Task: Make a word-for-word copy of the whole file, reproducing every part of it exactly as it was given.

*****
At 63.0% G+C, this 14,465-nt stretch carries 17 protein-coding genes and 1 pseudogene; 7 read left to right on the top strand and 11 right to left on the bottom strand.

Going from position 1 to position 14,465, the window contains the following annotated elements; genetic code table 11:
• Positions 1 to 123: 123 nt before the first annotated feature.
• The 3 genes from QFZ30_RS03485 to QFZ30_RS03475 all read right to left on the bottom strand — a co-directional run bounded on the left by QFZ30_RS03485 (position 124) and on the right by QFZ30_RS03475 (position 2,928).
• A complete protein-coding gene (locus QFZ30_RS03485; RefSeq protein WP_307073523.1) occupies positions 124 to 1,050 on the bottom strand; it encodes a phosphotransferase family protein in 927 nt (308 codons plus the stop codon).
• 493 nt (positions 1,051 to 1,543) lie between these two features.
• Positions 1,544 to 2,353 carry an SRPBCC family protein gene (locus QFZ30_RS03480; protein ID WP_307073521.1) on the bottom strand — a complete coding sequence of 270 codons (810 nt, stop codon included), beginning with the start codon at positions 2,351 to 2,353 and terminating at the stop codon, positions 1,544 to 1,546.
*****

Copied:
At 63.0% G+C, this 14,465-nt stretch carries 17 protein-coding genes and 1 pseudogene; 7 read left to right on the top strand and 11 right to left on the bottom strand.

Going from position 1 to position 14,465, the window contains the following annotated elements; genetic code table 11:
• Positions 1 to 123: 123 nt before the first annotated feature.
• The 3 genes from QFZ30_RS03485 to QFZ30_RS03475 all read right to left on the bottom strand — a co-directional run bounded on the left by QFZ30_RS03485 (position 124) and on the right by QFZ30_RS03475 (position 2,928).
• A complete protein-coding gene (locus QFZ30_RS03485; RefSeq protein WP_307073523.1) occupies positions 124 to 1,050 on the bottom strand; it encodes a phosphotransferase family protein in 927 nt (308 codons plus the stop codon).
• 493 nt (positions 1,051 to 1,543) lie between these two features.
• Positions 1,544 to 2,353 carry an SRPBCC family protein gene (locus QFZ30_RS03480; protein ID WP_307073521.1) on the bottom strand — a complete coding sequence of 270 codons (810 nt, stop codon included), beginning with the start codon at positions 2,351 to 2,353 and terminating at the stop codon, positions 1,544 to 1,546.